Google doesn't really make games on its own, but with Android, it supports one of the biggest developer communities out there. As such, the company is sharing some news at the Game Developers Conference that'll be of interest to both players and devs alike: The "Instant App" technology that Google added to Android last year can now be used on games, as well.
Android users can already try a small selection of games in the Google Play Store that load up their full experience without needing to go through the normal install process. Titles include the ever-popular Clash Royale, Words With Friends 2, Bubble Witch 3 Saga, Final Fantasy XV: A New Empire, Mighty Battles and -- of course -- Solitaire. We got to try a few games ahead of time, and while you do need to wait a few seconds here and there, getting into the full experience of the game happens quickly and without any major delay, at least on the WiFi connection we were on.
Jonathan Karmel, a product manager for Google Play, explained that the idea for making games work with Instant App technology came from a desire to reduce friction and get users straight into the game, so to speak. That's particularly true for social games like Clash Royale, where a player can send a friend a link to "join their clan" -- which then results in jumping through a series of hoops to actually get the app up and running. With Instant Games, when you click over to a game's profile in the Google Play Store, there's a "try now" button that puts you right in the game's full, native experience quickly. While you can only play a portion of the game like this, you'll come across plenty of prompts to download the full app if you're so inclined.
Although it's safe to say that installing an app isn't a big barrier for most mobile users at this point, there's definitely something to be said for letting players experience a game before giving up valuable storage space to a full install. And in early testing, it's been successful. "Users who have historically abandoned -- instead of installing -- a game are instead trying the game out and then installing," Karmel said.
For starters, instant games (or what the company is calling "Google Play Instant") is in a closed beta, which means only selected developers can use the technology. There are only eight partners in the beta right now, though Google plans to allow more and more developers to use the technology over time. And while it took a full year for Instant Apps to go from announcement to available for all developers, Google anticipates that instant games will roll out much faster -- Karmel said that general availability would come in a few months. Perhaps not coincidentally, Google's annual I/O developer conference is also just a couple months away.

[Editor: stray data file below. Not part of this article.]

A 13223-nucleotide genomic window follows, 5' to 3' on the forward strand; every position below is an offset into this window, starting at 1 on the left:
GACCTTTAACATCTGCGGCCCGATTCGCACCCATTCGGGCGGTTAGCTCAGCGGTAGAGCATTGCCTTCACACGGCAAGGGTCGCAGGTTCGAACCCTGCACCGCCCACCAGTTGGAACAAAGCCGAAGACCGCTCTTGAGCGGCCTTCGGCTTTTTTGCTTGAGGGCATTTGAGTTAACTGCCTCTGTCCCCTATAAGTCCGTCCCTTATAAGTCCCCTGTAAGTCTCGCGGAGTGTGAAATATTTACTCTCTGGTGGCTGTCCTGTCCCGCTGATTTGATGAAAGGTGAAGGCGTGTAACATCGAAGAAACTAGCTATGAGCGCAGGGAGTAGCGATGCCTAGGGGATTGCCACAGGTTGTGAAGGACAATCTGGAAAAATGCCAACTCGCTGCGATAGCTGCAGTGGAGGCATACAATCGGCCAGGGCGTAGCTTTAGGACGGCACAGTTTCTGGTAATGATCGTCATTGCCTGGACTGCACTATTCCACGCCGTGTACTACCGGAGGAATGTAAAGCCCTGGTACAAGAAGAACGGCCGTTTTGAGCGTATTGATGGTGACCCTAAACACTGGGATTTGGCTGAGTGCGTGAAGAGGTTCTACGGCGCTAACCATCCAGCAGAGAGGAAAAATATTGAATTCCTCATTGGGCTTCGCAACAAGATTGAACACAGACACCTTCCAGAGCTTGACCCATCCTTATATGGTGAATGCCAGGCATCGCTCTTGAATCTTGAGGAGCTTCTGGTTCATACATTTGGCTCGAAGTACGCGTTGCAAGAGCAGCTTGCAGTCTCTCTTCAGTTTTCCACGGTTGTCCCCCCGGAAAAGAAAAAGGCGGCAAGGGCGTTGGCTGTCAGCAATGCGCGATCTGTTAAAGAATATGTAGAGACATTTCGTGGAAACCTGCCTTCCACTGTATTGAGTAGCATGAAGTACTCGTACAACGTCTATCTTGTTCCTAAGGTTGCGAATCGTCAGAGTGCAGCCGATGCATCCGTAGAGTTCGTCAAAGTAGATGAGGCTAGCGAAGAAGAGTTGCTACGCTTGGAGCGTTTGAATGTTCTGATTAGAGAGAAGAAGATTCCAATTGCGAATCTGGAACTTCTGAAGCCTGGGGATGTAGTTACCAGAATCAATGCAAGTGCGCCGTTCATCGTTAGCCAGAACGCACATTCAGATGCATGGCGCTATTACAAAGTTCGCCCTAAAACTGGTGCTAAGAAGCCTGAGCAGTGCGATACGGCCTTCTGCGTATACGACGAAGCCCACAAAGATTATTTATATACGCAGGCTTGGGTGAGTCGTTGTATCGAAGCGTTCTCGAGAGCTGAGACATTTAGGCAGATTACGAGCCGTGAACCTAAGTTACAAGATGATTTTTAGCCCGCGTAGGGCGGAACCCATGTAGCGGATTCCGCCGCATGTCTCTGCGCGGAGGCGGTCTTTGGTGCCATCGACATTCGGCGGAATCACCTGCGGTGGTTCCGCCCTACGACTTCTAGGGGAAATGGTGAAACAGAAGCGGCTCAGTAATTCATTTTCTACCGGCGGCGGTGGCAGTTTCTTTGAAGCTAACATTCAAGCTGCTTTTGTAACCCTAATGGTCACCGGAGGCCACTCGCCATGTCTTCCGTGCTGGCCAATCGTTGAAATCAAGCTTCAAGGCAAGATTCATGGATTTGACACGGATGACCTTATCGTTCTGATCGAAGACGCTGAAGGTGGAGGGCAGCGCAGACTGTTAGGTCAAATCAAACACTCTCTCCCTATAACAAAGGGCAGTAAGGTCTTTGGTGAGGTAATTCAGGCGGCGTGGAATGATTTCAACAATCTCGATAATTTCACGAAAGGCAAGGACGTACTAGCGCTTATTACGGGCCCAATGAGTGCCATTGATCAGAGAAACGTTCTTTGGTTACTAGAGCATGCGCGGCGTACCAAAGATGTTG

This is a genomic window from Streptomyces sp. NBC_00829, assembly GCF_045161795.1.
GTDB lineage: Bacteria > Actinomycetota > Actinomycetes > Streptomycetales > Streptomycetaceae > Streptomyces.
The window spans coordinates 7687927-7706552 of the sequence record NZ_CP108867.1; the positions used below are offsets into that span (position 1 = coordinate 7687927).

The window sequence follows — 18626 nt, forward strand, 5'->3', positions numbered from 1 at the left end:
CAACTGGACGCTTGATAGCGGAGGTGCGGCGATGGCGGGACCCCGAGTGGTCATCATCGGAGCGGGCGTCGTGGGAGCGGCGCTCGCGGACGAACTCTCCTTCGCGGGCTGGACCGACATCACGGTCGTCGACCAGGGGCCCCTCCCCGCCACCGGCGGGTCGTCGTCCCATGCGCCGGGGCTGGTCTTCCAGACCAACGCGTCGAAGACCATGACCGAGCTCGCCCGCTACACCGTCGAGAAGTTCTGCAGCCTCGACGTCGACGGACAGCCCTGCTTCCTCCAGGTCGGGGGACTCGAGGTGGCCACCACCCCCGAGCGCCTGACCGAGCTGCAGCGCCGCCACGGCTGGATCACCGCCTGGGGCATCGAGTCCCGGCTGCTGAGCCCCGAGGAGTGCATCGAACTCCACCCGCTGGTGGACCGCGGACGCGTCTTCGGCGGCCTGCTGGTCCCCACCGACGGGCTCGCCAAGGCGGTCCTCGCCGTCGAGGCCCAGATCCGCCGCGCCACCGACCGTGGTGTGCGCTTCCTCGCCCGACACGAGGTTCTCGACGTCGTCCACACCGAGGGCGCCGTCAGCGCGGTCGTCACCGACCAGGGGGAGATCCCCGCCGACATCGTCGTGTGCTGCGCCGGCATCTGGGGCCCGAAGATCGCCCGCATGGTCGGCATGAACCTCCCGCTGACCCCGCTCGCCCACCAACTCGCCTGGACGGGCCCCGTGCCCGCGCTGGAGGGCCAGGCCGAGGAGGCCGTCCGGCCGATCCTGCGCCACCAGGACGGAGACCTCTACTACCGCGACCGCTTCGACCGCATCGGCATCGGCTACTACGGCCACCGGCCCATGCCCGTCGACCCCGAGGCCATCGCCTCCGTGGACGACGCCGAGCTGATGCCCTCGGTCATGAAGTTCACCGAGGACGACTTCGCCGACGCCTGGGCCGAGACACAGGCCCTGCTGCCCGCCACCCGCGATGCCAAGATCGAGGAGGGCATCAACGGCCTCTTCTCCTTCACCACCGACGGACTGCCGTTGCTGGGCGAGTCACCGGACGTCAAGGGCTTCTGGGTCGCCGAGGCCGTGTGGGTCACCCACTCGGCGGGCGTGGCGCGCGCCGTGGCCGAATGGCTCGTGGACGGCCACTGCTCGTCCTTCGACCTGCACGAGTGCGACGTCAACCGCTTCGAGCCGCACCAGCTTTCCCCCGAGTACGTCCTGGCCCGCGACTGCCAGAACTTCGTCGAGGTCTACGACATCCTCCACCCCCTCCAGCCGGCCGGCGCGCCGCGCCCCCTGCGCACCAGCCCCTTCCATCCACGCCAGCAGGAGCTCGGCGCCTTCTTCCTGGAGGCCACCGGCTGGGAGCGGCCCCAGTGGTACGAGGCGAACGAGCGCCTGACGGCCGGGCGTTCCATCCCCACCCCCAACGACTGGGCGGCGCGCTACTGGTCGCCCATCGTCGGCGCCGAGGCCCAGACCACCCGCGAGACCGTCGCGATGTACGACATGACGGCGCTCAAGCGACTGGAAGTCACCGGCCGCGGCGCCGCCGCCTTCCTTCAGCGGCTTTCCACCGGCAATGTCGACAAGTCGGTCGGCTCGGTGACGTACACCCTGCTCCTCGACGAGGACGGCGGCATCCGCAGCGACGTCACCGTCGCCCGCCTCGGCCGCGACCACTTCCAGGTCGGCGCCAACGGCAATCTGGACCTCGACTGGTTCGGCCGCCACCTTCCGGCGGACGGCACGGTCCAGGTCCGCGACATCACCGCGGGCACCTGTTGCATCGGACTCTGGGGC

In addition to the Google Play Instant announcement, Google is also launching a redesigned Play Games app for Android today. The app originally was Android's answer to the iOS Game Center, with a focus on achievements, matchmaking and playing games with friends, but now it's been redesigned with a bigger focus on curated content and discovery features.
It's a direction that the Play Games app has been moving in for a while now, but a stylish new "arcade" area that features more animation and video previews as well as a variety of different categories for players to explore. The app still serves as a home to jump into all your games, but Google's Benjamin Frenkel says that Play Games is more meant to "focus on curated content and have a stronger editorial voice." In some ways, it sounds like what Apple did with its App Store redesign last fall; games got their own dedicated tab with more in-depth content and curated categories to help people sift through the insane number of options out there. Naturally, the Arcade section of the app will host instant games so users can jump right into a game.
As we noted, there are only a handful of instant games available at launch -- but both the new Play Games app and a selection of instant games are available now for Android users to try. We'll be keeping an eye on the app to see how quickly Google can get more instant games out in the wild. For starters, they're only in the Play Store, but Google says the format can be used all over the web, so you might see links to play games in a lot more places soon.
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